To date, Public Health has identified 214,197 positive cases of COVID-19 across all areas of L.A. County, and a total of 5,109 deaths.
Public Health continues to monitor and support skilled nursing facilities during the COVID-19 pandemic. Public Health surveyed all 340 skilled nursing facilities in the County on their compliance with mandated COVID-19 testing and all facilities responded. A total of 14,100 nursing home residents were tested this past week and 2.8% were positive. A total of 22,166 staff were tested and 1.7% were positive. These rates are considerably lower than rates of cases seen earlier in May and June and shows that these facilities are doing their part to slow the spread of COVID-19 and protect our vulnerable elders.
Inequities are also tracked by race and ethnicity of individuals that have tragically passed away due to COVID-19 while either living or working at a skilled nursing facility. Among residents, Latino/Latinx and White residents each make up about 30% of the skilled nursing facility deaths, followed by Asian residents at 21%, and Black/African American residents at 14%. Among health care workers in skilled nursing facilities who died, 57% are Latino/Latinx, 37% are Asian, and Black/African American and White health care workers both account for 3% of deaths.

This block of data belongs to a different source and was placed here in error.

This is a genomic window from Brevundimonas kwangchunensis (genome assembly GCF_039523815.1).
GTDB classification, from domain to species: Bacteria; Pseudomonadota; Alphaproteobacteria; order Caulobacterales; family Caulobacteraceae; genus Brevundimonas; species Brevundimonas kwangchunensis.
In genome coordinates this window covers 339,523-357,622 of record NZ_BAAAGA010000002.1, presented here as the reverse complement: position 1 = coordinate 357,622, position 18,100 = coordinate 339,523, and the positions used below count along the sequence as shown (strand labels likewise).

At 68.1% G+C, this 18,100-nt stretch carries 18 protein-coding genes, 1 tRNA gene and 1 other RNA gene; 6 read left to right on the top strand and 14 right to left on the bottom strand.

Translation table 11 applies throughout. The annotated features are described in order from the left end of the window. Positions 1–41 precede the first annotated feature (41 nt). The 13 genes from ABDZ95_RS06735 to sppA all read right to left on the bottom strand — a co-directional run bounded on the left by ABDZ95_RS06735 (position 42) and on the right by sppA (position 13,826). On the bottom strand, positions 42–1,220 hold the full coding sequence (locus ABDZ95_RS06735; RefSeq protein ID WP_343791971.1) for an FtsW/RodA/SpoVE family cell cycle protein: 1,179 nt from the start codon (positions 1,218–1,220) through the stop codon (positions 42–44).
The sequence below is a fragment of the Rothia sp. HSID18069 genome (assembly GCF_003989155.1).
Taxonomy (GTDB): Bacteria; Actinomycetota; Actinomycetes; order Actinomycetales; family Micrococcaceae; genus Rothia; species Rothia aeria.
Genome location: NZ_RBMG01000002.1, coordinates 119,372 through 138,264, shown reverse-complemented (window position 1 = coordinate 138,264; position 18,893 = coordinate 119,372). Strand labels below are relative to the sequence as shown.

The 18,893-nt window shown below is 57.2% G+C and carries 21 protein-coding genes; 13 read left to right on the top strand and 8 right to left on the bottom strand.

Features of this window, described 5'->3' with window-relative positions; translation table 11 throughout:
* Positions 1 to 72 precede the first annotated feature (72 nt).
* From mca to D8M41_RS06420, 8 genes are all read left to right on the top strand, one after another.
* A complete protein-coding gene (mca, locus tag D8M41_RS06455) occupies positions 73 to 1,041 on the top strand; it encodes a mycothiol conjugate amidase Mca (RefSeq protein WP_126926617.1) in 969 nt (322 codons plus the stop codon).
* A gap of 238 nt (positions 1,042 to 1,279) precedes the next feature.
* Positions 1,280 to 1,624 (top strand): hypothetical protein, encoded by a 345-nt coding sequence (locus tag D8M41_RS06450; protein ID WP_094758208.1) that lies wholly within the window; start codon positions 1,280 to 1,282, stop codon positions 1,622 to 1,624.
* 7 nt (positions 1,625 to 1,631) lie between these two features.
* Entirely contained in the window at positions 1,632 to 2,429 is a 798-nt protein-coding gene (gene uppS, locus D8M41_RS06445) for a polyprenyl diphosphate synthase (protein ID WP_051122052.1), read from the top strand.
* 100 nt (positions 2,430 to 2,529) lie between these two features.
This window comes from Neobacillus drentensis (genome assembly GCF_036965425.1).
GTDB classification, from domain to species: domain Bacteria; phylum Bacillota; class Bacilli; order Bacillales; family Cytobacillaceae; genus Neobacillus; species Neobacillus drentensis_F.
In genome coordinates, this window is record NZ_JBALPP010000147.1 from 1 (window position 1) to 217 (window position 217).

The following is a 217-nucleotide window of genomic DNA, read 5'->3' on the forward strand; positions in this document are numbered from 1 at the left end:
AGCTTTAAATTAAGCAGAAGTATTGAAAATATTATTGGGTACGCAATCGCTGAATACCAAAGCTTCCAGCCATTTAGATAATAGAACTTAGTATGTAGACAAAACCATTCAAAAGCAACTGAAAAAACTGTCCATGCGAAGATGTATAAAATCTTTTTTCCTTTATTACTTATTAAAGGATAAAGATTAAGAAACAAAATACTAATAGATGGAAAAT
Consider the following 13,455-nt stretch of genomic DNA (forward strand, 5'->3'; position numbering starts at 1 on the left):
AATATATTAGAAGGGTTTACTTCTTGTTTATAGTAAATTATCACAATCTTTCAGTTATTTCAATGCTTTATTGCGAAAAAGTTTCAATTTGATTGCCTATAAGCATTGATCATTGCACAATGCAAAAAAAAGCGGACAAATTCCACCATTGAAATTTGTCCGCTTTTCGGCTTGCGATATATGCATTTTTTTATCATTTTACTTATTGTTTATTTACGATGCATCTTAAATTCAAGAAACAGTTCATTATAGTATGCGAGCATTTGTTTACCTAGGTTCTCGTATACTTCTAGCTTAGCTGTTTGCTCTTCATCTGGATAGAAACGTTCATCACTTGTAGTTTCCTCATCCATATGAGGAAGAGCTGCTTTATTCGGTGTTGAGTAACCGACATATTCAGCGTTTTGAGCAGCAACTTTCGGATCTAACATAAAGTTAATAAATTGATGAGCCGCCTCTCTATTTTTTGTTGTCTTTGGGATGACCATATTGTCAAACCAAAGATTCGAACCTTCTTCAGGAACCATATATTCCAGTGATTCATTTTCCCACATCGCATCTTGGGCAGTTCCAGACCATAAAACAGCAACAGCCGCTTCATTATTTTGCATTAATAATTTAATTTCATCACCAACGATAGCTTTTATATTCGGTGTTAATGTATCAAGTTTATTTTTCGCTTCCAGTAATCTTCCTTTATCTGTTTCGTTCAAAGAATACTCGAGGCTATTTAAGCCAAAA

Of the 58 new deaths reported today, 19 people that passed away (excluding Long Beach and Pasadena) were over the age of 80 years old, 24 people who died were between the ages of 65 and 79 years old, 11 people who died were between the ages of 50 and 64 years old, and three people who died were between the ages of 30 and 49 years old. Forty-five people had underlying health conditions including 16 people over the age of 80 years old, 17 people between the ages of 65 and 79 years old, nine people between the ages of 50 and 64 years old, and three people between the ages of 30 and 49 years old. One death was reported by the City of Long Beach.
Ninety-two percent of the people who died from COVID-19 had underlying health conditions. Of those who died, information about race and ethnicity is available for 4,801 people (99 percent of the cases reported by Public Health); 50% of deaths occurred among Latino/Latinx residents, 24% among White residents, 15% among Asian residents, 10% among African American/Black residents, less than 1% among Native Hawaiian/Pacific Islander residents and 1% among residents identifying with other races. Upon further investigation, 39 cases and six deaths reported earlier were not LA County residents.